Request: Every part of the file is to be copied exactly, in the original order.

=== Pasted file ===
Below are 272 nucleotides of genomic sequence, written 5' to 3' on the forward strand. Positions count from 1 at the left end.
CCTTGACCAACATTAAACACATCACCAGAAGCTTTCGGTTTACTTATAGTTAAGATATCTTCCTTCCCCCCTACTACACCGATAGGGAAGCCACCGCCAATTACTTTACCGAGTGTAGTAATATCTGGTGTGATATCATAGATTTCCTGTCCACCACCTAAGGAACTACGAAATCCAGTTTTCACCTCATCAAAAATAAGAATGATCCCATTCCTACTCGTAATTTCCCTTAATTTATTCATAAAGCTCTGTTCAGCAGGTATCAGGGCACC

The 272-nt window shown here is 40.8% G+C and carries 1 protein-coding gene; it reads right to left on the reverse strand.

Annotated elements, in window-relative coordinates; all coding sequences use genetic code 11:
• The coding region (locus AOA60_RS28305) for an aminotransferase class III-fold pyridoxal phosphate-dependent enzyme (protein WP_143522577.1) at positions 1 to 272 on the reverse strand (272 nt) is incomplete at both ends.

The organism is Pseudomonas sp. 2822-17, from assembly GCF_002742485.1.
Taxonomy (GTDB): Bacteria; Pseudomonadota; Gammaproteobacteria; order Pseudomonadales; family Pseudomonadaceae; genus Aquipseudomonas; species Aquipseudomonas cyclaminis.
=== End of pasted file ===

Below are 272 nucleotides of genomic sequence, written 5' to 3' on the forward strand. Positions count from 1 at the left end.
CCTTGACCAACATTAAACACATCACCAGAAGCTTTCGGTTTACTTATAGTTAAGATATCTTCCTTCCCCCCTACTACACCGATAGGGAAGCCACCGCCAATTACTTTACCGAGTGTAGTAATATCTGGTGTGATATCATAGATTTCCTGTCCACCACCTAAGGAACTACGAAATCCAGTTTTCACCTCATCAAAAATAAGAATGATCCCATTCCTACTCGTAATTTCCCTTAATTTATTCATAAAGCTCTGTTCAGCAGGTATCAGGGCACC

The 272-nt window shown here is 40.8% G+C and carries 1 protein-coding gene; it reads right to left on the reverse strand.

Annotated elements, in window-relative coordinates; all coding sequences use genetic code 11:
• The coding region (locus AOA60_RS28305) for an aminotransferase class III-fold pyridoxal phosphate-dependent enzyme (protein WP_143522577.1) at positions 1 to 272 on the reverse strand (272 nt) is incomplete at both ends.

The organism is Pseudomonas sp. 2822-17, from assembly GCF_002742485.1.
Taxonomy (GTDB): Bacteria; Pseudomonadota; Gammaproteobacteria; order Pseudomonadales; family Pseudomonadaceae; genus Aquipseudomonas; species Aquipseudomonas cyclaminis.